The parties are using their manifestos to woo Britain's voters with a number of eye-grabbing policies.
It's going to be a very close election when Britain's voters take to the polling booths on 7 May. Polls suggest it's neck-and-neck between the two biggest parties, Labour and the Conservatives, while small parties such as Ukip and the Greens have seen a surge in support over recent months.
So those parties vying for power in Westminster have unveiled a number of attention grabbing giveaways - bribes, a cynic may even say - as well as populist gimmicks and calculated gambles in the final few days of campaigning. Here are some of the notable pledges.
Conservative: Give it away, give it away, give it away now.
The Tories want to revive the Thatcherite ideal of a democracy based on home-ownership. And they want to protect the tax-cutting ideal that you keep much of what you earn. Or, indeed, inherit. So they're doing that with a number of giveaways to show voters that a Conservative government would make you better off.
Give 1.3 million housing association tenants in England the right to buy Increase the tax-free personal allowance to £12,500 Increase the 40p Income Tax threshold to £50,000 Keep commuter rail fares frozen in real terms for the whole of the next parliament Raising the effective Inheritance Tax threshold for married couples and civil partners to £1m Roll out universal broadband and better mobile phone connections Support three million new apprenticeships Keep our major national museums and galleries free to enter Extend the Help to Buy Equity Loan scheme to 2020 and subsidise first-time buyer deposit savers
Labour: Something new, nothing borrowed.
Having been hammered for the past five years by their opponents for leaving behind a huge deficit in public finances, Labour is trying to project the image of fiscal responsibility. So it's going in hard on the issue. What's more, it says there is an imbalanced recovery which benefits the richest few rather than they many. So it's targeting hard-pressed low-paid workers with incentives to vote Labour too.
Cut the deficit every year and get the debt falling by the end of the parliament with no extra extra borrowing Lift National Minimum Wage to £8 by 2020 Freeze energy bills until 2017 Ban 'exploitative' zero-hours contracts Reduce tuition fees to £6,000 a year Ban MPs from holding paid directorships and consultancies. Give 16 and 17-year-olds the vote. Replace the House of Lords with an elected Senate of the Nations and Regions. Give football fans a voice in club boardrooms.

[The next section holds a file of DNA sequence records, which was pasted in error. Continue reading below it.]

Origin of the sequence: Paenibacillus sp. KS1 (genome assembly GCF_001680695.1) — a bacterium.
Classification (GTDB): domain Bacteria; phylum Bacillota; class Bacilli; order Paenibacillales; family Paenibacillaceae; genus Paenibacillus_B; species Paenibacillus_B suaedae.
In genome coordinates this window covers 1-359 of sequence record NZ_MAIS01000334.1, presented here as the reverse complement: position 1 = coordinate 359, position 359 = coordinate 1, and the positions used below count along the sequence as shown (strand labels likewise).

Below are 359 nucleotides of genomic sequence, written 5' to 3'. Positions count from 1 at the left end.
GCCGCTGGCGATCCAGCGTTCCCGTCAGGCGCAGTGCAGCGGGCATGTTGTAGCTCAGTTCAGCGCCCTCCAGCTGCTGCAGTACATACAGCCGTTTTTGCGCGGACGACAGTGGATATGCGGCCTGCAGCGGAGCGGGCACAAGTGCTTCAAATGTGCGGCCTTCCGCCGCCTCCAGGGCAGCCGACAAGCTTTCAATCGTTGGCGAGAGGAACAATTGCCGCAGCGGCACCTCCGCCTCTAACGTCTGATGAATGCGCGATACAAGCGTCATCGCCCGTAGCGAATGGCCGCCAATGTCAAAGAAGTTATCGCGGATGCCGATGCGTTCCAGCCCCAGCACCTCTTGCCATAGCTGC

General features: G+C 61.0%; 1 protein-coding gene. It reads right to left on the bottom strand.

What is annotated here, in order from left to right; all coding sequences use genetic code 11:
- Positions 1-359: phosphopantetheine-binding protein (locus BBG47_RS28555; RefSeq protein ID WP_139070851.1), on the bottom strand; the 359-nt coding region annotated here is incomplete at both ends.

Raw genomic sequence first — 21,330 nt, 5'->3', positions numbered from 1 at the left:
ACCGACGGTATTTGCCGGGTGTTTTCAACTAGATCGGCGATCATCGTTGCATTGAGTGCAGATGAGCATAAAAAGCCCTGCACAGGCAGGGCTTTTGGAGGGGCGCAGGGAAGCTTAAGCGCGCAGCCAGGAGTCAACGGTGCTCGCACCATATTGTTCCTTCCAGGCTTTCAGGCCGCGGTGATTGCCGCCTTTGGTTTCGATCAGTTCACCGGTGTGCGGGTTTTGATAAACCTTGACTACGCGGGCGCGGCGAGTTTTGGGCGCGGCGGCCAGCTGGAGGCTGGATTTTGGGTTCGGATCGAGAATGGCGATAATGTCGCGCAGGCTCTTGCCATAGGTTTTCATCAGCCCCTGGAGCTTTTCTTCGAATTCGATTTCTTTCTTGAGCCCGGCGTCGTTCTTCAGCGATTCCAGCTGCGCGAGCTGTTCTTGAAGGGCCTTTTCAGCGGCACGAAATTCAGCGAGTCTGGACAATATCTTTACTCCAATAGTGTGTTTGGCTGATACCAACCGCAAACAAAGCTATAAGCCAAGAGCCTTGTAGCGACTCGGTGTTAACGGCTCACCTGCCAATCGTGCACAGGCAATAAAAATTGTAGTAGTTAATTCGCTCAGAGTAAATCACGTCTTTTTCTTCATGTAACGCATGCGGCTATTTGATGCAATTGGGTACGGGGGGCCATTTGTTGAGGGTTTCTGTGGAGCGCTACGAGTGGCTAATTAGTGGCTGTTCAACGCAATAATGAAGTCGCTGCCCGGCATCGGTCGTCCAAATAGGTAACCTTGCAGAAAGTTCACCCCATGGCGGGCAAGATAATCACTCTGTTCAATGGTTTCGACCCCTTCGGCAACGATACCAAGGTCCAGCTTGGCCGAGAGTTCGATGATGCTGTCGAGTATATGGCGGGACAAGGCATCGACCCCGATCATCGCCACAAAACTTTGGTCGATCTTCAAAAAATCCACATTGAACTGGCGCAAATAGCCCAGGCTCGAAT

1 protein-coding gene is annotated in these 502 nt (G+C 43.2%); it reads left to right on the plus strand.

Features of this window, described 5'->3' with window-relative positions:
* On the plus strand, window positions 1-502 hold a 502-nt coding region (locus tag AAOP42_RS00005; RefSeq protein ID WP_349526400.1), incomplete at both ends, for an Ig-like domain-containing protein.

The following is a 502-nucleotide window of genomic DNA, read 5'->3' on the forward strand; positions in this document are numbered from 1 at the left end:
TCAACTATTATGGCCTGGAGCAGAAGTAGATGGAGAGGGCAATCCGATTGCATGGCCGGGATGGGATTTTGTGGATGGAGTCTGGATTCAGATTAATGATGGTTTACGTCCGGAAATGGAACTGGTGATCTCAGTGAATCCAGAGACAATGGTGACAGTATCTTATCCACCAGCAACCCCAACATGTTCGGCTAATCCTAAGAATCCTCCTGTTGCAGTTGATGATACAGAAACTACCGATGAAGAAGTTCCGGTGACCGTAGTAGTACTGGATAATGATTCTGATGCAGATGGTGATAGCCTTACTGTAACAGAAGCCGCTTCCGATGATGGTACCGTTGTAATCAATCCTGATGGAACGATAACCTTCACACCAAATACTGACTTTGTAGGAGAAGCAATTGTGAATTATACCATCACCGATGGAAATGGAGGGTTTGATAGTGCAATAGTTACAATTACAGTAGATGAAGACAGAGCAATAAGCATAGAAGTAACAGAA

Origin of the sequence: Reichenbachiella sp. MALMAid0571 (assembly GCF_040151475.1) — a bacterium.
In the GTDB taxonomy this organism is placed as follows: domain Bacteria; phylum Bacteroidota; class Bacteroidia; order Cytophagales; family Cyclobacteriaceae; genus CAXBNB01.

Liberal Democrat: This time, it's personal (allowance).
Lib Dems have been in a slightly awkward coalition with the Conservatives and have had disagreements with their partner on how exactly public finances should be balanced. In particular, Lib Dems want to tax the rich more to make them shoulder more of the burden. The pledge to lift the personal allowance even further, though shared with the Conservatives, was originally a Lib Dem plan.
Eliminate the deficit more fairly - half in spending cuts, half through tax rises Lift the personal allowance to £12,500 Raise £14bn from tax rises on the wealthy, as well as tax avoidance crackdowns Enable consumers to swap energy provider within 24 hours End above-inflation rail fare rises
Ukip: All things to all men.
As it tries to manage its sharp rise in popularity, Ukip has had to balance the competing political interests within its support base, from the pro-privatisation market liberals to the NHS-loving blue collar former Old Labour voters. At its heart, though, Ukip is still about one thing above all else -- quitting the European Union (EU).
Leave the EU and tighten border controls Abolish inheritance tax A flat-rate turnover tax on big businesses No tax on the minimum wage A 12-mile limit for UK fishermen only around the coastline Greens: The new reds?
The Green party is trying to show the public that it's about more than just environmental politics. Specifically, it's about old school socialism of the sort Labour was known for in the post-war years before the 1990s Blairite revolution within the party.
Spend £85bn of public money on renewable electricity generation, flood defences and building insulation Provide 500,000 new social homes for rent Raise £90bn over five years from tax avoidance/evasion crackdown End tuition fees and cancel all student debt A complete ban on cages for hens and rabbits in farming A ban on foie gras A ban on fracking in the UK The SNP, Plaid Cymru, DUP and Sinn Fein have been left out because devolution means they tend to focus policies only on their respective nations, rather than the UK as a whole.